Author: Erik Marshall
In response to a communiqué we recently published, in which we reported that a proposed amendment to the Ontario Human Rights Code (“Ontario Code”) that would see “gender identity” and “gender expression” added to the list of prohibited grounds of discrimination had passed Third Reading in the Ontario legislature, we received an interesting practical question which we thought was worthy of further comment.
Would it be discriminatory to prohibit a pre-operative, male-to-female transsexual from entering a women’s washroom? The answer should be of interest to any employer or business offering services or accommodation to the public.
While human rights tribunals in B.C. and Ontario have heard cases where allegations of discrimination have been brought by pre-operative, male-to-female transsexuals seeking access to women-only gym facilities, we wanted to focus the discussion for this particular blog entry on a case which specifically considered access to a women’s washroom.
In Sheridan v. Sanctuary Investments Ltd. (c.o.b. B.J.’s Lounge), the Complainant, Tawni Sheridan (“Sheridan”), alleged that Sanctuary Investments Ltd. doing business as B.J.’s Lounge (“B.J.’s Lounge”), the Respondent, denied her a service or facility customarily available to the public and/or discriminated against her with respect to a service or facility customarily available to the public because of her sex and/or physical or mental disability, contrary to the B.C. Human Rights Act (“Act”), now the B.C. Human Rights Code.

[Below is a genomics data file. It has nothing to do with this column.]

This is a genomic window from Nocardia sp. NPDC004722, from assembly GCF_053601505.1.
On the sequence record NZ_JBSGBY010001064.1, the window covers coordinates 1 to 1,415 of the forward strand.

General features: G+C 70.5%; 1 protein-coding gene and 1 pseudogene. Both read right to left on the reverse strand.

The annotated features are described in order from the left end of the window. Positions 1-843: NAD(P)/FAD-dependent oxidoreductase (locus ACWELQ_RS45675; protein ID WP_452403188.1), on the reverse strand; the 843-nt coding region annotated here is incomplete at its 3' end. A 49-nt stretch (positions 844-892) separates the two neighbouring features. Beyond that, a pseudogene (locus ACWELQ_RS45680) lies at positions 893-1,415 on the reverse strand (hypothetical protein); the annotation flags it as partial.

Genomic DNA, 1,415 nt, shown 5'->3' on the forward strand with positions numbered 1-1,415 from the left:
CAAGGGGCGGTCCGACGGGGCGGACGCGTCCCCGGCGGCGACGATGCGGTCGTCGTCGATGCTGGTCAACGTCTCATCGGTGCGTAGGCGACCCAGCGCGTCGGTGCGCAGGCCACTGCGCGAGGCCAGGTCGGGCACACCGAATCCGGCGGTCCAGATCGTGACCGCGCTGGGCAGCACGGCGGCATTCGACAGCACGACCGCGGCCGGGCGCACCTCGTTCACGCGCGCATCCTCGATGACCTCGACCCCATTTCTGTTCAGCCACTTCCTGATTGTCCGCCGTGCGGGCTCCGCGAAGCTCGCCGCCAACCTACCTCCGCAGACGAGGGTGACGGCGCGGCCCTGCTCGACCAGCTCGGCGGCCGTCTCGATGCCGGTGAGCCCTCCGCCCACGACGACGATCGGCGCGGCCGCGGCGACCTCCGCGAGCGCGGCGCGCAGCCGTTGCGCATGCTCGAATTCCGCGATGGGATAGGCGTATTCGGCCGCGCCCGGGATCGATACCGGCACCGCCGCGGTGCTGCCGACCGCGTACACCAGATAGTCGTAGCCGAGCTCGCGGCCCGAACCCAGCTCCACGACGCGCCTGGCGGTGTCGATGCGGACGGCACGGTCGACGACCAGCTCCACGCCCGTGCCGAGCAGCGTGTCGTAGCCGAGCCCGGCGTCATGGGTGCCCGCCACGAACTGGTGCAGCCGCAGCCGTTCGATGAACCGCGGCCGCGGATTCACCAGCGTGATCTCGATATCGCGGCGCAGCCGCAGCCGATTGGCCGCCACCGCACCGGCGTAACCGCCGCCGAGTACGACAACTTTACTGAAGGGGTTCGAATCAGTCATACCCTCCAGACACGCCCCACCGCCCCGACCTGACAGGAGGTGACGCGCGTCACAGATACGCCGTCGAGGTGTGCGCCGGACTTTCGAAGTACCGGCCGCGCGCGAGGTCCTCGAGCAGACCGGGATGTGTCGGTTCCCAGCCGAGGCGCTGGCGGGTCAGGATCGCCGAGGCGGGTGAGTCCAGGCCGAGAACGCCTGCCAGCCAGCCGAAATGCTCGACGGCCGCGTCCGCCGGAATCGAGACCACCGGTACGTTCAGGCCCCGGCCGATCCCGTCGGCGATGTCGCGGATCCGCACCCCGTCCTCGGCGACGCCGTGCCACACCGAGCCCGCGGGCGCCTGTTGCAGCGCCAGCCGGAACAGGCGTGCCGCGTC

It is noteworthy that Sheridan had applied to the B.C. Human Rights Tribunal (“Tribunal”) to amend her complaint to allege discrimination because of her “gender identity”, however, this application was rejected by the Tribunal because it held it did not have jurisdiction to amend a complaint by adding a ground that is not included in the Act.
Nevertheless, the Tribunal held that discrimination against a transsexual constitutes discrimination on the basis of sex because transsexuals experience discrimination due to the lack of congruence between the criteria which determine sex. The Tribunal also found that discrimination against a transsexual constitutes discrimination on the basis of physical or mental disability because medical evidence was presented at the hearing that transsexuals are the most distressed of gender dysphoric individuals due to the complete disassociation between their gender identity and their physical sexual identity. The Tribunal also noted that Gender Identity Disorder is defined in the Diagnostic and Statistical Manual of Mental Disorders.
By the time the case was heard by the Tribunal, Sheridan had undergone sexual reassignment surgery, yet at the time of the incident, which formed the basis for the complaint, Sheridan described herself as a pre-operative, male-to-female, transsexual.Evidence was presented at the hearing that both the Harry Benjamin International Gender Dysphoria Association, Inc., and the medical profession in British Columbia require a transsexual, before sexual reassignment surgery, to live in the desired sex for a period of time.
Sheridan was aware of this requirement and she began to appear in public as a woman in August, 1995, shortly after beginning to take female hormones. Medical evidence was also presented before the Tribunal that during this transition phase the individual is considered to be in the desired sex, rather than the physical sex assigned at birth, and that part of living in the role of the desired sex is the use of the washroom of that sex.